Natural Stone Materials

Natural Stone is quarried from the earth and is machine gauged for thickness. This allows me to create flat, smooth functional art pieces that will enhance the look of any home or office. These natural stones are suitable for indoor and outdoor settings.

Slate is a fine-grained stone derived from shale which itself is created through heat and pressure from beds of clay. Slate exists in layers which, when split, reveal a natural cleft surface. Characteristics of this stone are moisture resistance, natural cleft surface, and a wide variation in color.
Slate-producing regions of the world include Cornwall and Wales in the United Kingdom, Italy, Portugal, Germany, Brazil, China, India, Newfoundland, Pennsylvania, Vermont and New York. Slate is also found in the Arctic and was used by the Inuit to make the blades for knives.

Marble is a metamorphic stone that is created from the heating and crushing of limestone by the earth over millions of years. This process causes crystallization of the stone and many minerals absorb into it, enabling marble to achieve a highly reflective, polished finish.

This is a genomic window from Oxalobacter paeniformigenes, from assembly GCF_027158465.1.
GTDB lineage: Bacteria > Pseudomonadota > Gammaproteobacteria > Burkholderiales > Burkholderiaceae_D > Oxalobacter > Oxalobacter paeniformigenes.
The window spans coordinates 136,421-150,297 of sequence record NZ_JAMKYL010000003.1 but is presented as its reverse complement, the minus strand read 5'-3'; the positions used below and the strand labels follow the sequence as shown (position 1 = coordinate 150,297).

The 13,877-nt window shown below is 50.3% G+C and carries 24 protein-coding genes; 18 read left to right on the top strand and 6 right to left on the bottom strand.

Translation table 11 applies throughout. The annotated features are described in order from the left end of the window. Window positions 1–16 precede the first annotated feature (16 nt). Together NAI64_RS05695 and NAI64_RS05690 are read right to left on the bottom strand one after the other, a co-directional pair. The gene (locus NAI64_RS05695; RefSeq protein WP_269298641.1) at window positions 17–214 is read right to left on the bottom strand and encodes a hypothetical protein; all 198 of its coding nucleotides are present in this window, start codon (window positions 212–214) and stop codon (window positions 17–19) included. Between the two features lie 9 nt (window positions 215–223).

We carry a range of marble in tile form suitable for floor or wall applications as well as slabs for vanities. Marble is also available in many mosaic patterns and designs.

Granite is an igneous stone which is derived from magma that is cooled beneath the earth’s surface. When minerals are added into the cooling stone it produces a wide array of colors and crystalline textures. Granites are usually medium to coarse grained, occasionally with some individual crystals larger than the groundmass forming a rock known as porphyry. Granites can be pink to dark gray or even black, depending on their chemistry and mineralogy. Granite is the hardest stone of my collection and used due to its ability to remain beautiful while enduring punishing use.

Travertine is a sedimentary rock that is derived from limestone that has been heated, crushed into marble, then broken up and pushed through the earth’s crust by water. The evaporation of the water at the surface leaves behind deposits of crystals in layers. When pure, travertine is white, but often is brown to yellow due to impurities. When carbon dioxide-rich water percolates through rocks in limestone areas, the water dissolves the limestone and becomes saturated with it. The resulting rock is typically quite porous with numerous cavities.

Travertine producing regions of the world include Italy. Travertine gets its name from Rome. town. Tivoli was known as Tibur in ancient Roman times. The ancient name for the stone was lapis tiburtinus meaning tibur stone, which has been corrupted to travertine.